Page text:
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A Writer's Life in Rome & Tuscia

Pasolini's Tower

Pasolini's Tower
Along a busy stretch of highway north of Rome, near the town of Viterbo, a solitary tower thrusts up among the trees overlooking a deep gorge. This 13th century tower, known as the tower of Chia, was once the writing studio of Pier Paolo Pasolini, novelist, poet, and film-maker. Purchased by Pasolini in 1970, the tower served as a retreat for the writer and his entourage until his death in 1975. He would come here to recharge, interrupting his intense work schedule in Rome, and spend a few days relaxing in one of the wilder areas of Italy, known as “the Tuscia,” once the heart of Etruscan territory.

Pasolini discovered the ruined tower in 1964, while filming The Gospel According to Saint Matthew, several scenes of which were shot in the surrounding area. Six years passed in bureaucratic red tape before he was allowed to buy this historical building and have it restored. The tower was not remodeled to make a modern living space — he merely reinforced its structure, and had a small two- room studio built at the base, with huge windows facing out on the gorge. To Pasolini, who had traveled widely, the landscape was breathtaking. It was here he sought inspiration while working on his last, unfinished novel, Petrolio. It was here, friends say, that he desired to be buried.

Although the tower is usually inaccessible to visitors — with a huge iron gate blocking the entrance, it is still a place of pilgrimage for Pasolini’s many admirers. After parking outside an improvised garbage dump for building materials, I follow a well- beaten track leading through the woods to the tower. Boars must frequent the trail at night — the soft mud is covered with hoof tracks . Crows squawk in the naked branches overhead, while cars zip by on the superstrada. Although visitors cannot enter the gate, I walk around the walls but decide not to hike down the steep trail through the gorge to the stream below, immortalized in Pasolini’s film as the River Jordan.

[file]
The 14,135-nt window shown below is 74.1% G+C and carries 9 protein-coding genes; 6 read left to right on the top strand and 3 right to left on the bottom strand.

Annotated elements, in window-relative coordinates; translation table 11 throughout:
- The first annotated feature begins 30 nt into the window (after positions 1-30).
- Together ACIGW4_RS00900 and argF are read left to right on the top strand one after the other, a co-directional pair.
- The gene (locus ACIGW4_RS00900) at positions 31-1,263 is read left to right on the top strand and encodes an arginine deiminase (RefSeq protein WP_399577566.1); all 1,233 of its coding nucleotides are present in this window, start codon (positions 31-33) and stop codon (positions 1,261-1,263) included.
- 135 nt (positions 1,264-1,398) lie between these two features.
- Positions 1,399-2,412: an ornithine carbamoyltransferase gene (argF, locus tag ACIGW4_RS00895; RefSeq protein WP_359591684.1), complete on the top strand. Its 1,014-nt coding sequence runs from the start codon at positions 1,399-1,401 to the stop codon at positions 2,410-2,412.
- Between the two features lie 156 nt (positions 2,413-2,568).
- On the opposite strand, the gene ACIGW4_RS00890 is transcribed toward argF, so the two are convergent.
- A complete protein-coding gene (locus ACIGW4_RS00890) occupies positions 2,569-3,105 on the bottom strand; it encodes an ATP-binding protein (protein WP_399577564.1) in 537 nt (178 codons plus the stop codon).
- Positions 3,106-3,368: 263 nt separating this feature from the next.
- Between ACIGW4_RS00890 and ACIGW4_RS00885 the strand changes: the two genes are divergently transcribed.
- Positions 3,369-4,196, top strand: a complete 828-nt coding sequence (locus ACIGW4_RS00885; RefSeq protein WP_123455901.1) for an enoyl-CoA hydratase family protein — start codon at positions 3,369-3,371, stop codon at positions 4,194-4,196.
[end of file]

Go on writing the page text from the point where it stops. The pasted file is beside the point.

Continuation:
There is a peculiarly Pasolinian flavor to it all — the stern, archaic tower, sheep grazing nearby, the superstrada with its gas station in view, the only signs of the encroaching urbanization Pasolini deplored. Pasolini’s work explores the social problems created by the industrialization of a society rooted in a rural, agrarian culture and his views have even greater relevancy today in this era of globalization. Pasolini had deep respect for Italy’s peasant origins and for the medieval traditions springing from those origins. Here in the people and the landscape of the Tuscia he found that rough peasant vitality still intact.

Nov. 2021. Years have passed since I wrote the above blog. The countryside surrounding Pasolini’s tower hasn’t changed much in these years. The fenced off dump has expanded, and for a time—incongruously-- hosted an ostrich farm. You’d see the huge birds picking about piles of rubble as you drove past on the superhighway. It was a lonely place of ghosts and decay, visited rarely by hikers or porcini hunters. The solitary tower and its mysterious, darkly enchanted setting served the model for Federigo del Re’s tower in my novel The Etruscan which celebrates the eerie, archaic atmospheres and ruins of Tuscia. A decade ago or so, not far from the tower, a murder suicide took place, when a jealous husband shot his wife, then himself in a car parked near the entrance.

Pasolini relished the rough-edged, rowdy mentality of the medieval period, with its strong passions, irrepressible instincts, violence, and wonder. But his later work is also pervaded by a grim pessimism. The tower was his refuge, from which he surveyed the crumbling fabric of our culture, devastated by the bourgeois consumerism eating away at traditions, language, vitality. One wonders what he might have made of the covid-19 crisis, the catastrophic deaths in India, a country that he loved. I imagine him gazing down upon the apocalypse with the dark, fiery gaze of a Savonarola.

For decades after Pasolini’s death, the tower was occasionally used as a small conference venue and library, but the heirs put it up for sale in 2020. Both the Regional government of Lazio and the town government of Soriano del Cimino – to which the area belongs –considered purchasing it, but the 800,000 euro price discouraged them. The tower is now in private hands, and in September 2021 was finally opened to visitors. For information, contact ufficioturistico@comune.sorianonelcimino.vt.it
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